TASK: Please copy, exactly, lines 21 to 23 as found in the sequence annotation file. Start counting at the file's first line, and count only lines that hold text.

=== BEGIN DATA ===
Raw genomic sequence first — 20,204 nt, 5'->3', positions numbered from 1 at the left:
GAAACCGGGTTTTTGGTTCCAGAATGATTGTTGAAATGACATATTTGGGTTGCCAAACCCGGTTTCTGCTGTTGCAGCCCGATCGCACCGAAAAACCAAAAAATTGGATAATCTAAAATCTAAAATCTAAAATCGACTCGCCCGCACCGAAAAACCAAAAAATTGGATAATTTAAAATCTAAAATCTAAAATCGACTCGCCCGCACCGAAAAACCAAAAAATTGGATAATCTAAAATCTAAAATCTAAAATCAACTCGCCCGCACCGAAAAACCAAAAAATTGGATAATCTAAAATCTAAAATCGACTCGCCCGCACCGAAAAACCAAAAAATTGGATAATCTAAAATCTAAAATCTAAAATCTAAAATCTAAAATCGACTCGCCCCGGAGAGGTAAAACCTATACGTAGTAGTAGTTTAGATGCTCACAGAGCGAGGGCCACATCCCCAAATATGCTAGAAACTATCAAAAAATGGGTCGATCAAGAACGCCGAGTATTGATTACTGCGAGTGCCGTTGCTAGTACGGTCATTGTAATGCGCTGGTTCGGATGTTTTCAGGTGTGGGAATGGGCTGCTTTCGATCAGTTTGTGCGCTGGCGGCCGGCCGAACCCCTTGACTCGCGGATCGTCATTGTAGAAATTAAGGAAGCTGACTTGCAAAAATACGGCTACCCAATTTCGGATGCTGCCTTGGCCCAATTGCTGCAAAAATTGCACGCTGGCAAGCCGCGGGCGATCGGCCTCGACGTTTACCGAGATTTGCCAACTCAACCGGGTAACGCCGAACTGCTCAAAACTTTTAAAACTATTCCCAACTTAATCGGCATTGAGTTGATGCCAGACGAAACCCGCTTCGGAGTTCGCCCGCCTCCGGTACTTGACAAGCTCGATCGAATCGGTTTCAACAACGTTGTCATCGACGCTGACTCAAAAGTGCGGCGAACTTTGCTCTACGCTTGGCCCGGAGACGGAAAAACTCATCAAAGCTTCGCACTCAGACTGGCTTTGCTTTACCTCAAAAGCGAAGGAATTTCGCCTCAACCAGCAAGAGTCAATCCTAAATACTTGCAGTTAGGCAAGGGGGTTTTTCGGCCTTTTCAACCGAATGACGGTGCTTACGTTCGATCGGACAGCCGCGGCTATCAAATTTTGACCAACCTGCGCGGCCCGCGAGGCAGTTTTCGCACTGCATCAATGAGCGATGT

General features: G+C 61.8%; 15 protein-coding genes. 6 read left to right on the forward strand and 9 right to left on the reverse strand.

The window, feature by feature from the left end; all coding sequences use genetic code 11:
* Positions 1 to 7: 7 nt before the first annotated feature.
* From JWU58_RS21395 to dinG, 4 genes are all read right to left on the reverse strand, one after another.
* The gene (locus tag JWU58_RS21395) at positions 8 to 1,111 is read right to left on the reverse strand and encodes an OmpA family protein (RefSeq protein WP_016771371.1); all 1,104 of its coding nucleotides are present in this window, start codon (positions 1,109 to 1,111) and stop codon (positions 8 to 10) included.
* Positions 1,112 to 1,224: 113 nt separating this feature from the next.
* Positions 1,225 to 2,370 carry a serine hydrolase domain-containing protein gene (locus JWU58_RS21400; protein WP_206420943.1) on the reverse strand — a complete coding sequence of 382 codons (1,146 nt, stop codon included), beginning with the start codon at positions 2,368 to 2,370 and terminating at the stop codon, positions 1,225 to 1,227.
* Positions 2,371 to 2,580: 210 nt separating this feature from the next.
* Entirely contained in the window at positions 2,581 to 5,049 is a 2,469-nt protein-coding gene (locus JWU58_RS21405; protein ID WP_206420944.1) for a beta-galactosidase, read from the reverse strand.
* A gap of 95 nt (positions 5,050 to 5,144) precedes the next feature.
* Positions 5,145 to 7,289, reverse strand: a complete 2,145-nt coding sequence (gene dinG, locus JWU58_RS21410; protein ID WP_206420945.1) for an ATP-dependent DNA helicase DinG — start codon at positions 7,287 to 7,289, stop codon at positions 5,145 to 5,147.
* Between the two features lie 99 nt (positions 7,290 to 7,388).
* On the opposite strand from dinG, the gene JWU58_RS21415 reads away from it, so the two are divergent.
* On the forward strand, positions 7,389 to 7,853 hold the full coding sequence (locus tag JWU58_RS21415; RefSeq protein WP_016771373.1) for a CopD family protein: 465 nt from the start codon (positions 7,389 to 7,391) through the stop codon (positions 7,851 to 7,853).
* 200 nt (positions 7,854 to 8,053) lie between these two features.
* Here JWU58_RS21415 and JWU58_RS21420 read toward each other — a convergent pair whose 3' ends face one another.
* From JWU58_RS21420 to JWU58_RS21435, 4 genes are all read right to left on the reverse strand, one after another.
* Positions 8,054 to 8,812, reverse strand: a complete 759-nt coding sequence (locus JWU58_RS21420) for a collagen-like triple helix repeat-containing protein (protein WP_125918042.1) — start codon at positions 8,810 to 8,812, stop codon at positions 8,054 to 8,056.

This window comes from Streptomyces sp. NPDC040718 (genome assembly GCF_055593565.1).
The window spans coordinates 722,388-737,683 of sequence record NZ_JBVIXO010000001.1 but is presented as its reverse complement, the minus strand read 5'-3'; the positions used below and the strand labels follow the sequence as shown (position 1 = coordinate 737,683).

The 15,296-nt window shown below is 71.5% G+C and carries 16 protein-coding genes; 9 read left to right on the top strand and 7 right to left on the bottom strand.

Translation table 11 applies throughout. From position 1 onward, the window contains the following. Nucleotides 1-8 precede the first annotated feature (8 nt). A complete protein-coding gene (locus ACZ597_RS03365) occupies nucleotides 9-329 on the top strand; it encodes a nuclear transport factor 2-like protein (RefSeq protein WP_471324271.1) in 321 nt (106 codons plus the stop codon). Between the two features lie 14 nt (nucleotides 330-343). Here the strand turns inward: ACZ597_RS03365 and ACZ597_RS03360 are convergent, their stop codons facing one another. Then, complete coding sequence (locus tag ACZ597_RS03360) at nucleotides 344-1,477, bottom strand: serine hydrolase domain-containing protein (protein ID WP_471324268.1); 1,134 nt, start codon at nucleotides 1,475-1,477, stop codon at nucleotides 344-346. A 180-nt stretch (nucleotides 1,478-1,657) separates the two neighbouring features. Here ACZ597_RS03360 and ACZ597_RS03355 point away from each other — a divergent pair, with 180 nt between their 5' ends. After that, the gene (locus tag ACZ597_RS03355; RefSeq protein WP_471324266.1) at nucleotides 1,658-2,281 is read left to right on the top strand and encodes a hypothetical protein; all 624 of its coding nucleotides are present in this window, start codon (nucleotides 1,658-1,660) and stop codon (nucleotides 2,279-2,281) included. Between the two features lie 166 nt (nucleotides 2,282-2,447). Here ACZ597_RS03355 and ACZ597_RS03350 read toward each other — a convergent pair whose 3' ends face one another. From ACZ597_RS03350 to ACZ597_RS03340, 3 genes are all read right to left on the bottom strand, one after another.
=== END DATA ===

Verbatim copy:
This window comes from Streptomyces sp. NPDC040718 (genome assembly GCF_055593565.1).
The window spans coordinates 722,388-737,683 of sequence record NZ_JBVIXO010000001.1 but is presented as its reverse complement, the minus strand read 5'-3'; the positions used below and the strand labels follow the sequence as shown (position 1 = coordinate 737,683).

The 15,296-nt window shown below is 71.5% G+C and carries 16 protein-coding genes; 9 read left to right on the top strand and 7 right to left on the bottom strand.